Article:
Familiarity in the first bite

    Creatures of habit, that’s a term most of us can relate to. We have our favorite meals, our favorite route to town, even our favorite colors, and most definitely, our favorite music. We don’t vary much from the “beaten path” as the colloquialism goes.

    That’s why Secret Service agents, whether American or their foreign counterparts, are careful when moving a controversial political figure. His handlers never let Winston Churchill take the same route twice, and as an added level of protection, they had at least a half-dozen “look-a-likes” of the Prime Minister riding around at the same time.

    That’s protection bordering on paranoia. Armored cars delivering and receiving vast amounts of currency do the same thing.


    I was on a familiar route early Sunday morning to do a few chores. Horses, burrows, and cats had to be fed and the water checked to ensure it hadn’t frozen with the recent cold wind. As I drove through some low-level ground blizzards, I listened to SeriousXM Channel 73, the 60s greatest hits. I listen to it often, call it an auditory habit.

    First came one of my all time favorite songs, with the ripping introductory cords of “Fortunate Son” by Creedence Clearwater Revival, then the much more reflective sounds of the softer, “My Illusive Butterly” by Bob Lind, a one-hit wonder that hit the charts in 1966.

    It occurred to me that the familiar, the comfortable, the “rut” (if you will) is what most of us prefer. That’s simply indicative of our habits, and the overwhelming desire of many to not learn or experience anything new. Some prefer the same, the familiar, the expected rather than getting a surprise. It doesn’t matter if that surprise is good or bad, it’s just wise to avoid surprises at all. At least that’s the path many follow.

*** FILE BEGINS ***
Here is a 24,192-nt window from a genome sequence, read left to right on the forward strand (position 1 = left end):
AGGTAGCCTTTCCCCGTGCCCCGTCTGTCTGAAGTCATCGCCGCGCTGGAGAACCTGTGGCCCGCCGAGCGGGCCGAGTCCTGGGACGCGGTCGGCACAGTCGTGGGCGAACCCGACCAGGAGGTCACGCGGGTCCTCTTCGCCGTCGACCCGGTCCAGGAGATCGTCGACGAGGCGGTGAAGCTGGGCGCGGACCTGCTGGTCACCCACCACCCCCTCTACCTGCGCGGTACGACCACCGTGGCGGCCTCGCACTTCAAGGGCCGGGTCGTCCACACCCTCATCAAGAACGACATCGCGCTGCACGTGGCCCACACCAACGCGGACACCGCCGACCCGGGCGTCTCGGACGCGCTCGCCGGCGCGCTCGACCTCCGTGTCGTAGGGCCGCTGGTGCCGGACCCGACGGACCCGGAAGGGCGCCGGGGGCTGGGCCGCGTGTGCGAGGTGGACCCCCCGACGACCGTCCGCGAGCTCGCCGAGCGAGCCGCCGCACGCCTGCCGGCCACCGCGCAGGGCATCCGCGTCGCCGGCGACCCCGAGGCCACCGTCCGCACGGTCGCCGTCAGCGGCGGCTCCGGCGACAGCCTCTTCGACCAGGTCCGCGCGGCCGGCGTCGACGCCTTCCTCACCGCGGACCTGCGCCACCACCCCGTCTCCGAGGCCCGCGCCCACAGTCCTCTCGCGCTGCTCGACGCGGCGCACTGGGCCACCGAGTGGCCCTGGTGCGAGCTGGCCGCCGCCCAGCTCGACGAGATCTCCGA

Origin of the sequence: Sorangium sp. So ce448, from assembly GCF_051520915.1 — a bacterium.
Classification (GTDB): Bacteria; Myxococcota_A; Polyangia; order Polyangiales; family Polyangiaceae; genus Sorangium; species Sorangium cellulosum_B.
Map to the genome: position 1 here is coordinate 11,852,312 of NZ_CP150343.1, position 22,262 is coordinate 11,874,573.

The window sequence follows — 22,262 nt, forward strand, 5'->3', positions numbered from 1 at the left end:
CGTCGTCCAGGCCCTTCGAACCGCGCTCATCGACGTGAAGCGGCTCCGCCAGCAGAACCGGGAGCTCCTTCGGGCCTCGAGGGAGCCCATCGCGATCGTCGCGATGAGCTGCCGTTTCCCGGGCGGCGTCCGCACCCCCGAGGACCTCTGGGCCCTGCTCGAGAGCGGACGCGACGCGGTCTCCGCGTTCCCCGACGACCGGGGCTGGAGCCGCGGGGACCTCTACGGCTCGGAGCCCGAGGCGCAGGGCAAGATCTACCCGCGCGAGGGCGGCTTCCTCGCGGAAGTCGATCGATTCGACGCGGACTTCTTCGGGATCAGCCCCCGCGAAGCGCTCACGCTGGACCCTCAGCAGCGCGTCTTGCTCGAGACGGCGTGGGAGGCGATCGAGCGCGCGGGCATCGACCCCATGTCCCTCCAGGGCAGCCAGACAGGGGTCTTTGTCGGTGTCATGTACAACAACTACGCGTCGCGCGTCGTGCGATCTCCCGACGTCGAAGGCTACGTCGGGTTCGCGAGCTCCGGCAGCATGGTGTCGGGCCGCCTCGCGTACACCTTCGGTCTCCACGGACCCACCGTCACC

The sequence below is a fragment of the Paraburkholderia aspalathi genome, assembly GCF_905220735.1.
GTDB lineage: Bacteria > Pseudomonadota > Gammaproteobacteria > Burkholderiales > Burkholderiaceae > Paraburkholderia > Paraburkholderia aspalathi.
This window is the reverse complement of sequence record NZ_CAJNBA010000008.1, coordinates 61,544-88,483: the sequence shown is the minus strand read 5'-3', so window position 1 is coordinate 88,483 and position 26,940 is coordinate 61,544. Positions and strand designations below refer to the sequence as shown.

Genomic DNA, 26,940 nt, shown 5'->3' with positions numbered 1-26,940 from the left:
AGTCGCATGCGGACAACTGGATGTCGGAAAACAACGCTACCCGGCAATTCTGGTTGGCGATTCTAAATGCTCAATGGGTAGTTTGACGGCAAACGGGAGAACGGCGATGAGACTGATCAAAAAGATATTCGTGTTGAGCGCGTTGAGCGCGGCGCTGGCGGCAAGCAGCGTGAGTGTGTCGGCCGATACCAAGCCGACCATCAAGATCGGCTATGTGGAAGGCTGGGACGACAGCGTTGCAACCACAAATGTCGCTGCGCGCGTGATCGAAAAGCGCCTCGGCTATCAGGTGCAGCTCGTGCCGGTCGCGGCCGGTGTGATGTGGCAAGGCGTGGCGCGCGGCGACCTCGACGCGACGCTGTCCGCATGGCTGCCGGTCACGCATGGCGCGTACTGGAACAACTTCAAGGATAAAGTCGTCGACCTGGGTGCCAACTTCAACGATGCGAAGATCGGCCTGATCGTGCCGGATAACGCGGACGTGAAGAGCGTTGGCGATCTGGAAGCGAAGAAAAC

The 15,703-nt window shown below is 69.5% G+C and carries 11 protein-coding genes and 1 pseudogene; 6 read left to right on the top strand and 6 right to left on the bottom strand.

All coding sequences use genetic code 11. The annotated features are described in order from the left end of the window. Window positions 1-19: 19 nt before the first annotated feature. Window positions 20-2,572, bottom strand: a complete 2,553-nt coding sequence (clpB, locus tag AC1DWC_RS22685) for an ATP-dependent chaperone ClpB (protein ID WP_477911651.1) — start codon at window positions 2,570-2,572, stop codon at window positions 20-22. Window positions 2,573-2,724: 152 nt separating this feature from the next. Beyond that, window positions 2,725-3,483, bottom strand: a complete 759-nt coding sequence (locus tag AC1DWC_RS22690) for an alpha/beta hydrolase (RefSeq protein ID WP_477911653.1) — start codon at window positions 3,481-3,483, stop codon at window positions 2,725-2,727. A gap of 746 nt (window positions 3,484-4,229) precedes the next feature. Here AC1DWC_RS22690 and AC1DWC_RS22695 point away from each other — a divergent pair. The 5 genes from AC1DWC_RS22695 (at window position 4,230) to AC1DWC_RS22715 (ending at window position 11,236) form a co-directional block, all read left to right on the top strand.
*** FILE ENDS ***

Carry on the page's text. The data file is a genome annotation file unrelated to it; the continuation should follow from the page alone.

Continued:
But to have the familiar, you must have at one time stepped outside your box and tried something new, so you could enjoy it and it could become comfortable.


    This tangent brought me back to a long time ago when even food was a new sensation.

    Nothing is worse than going out with someone who refuses to try anything new. They’ll go to a Chinese, Italian, or Korean restaurant and try to order chicken strips with fries. That’s great for a five-year-old, but ridiculous in an adult.

    At five, I tried pizza for the first time and hated it. It wasn’t Dominos, Pizza Hut, or Little Ceasar’s, it was nothing of the sort. My mom bought a Chef Boyardee Pizza Kit as it was marketed in the 1950s and 60s.


    It was horrible. The kit contained a packet of parsley, a can of pizza sauce, packets of yeast and flour, and a final packet of parmesan cheese. No mozzarella, mushrooms, pepperoni, olives, or sausage, just a cracker-like crust with a thin layer of tomato sauce, a sprinkling of parmesan, and a dusting of parsley.

    I didn’t try pizza again for over a decade, but the next time it was wondrous. Paisan’s Pizza was on the east end of Main Street in Riverton in the mid-1970s. I drove my 72 Nova into the lot with three friends and we hammered down the largest pizza they made for just a couple of bucks. I was hooked.

    Now every street corner seems to have a pizza place, and even steak houses sometimes have pizza on the menu. It’s become “familiar” though my first impression was bad.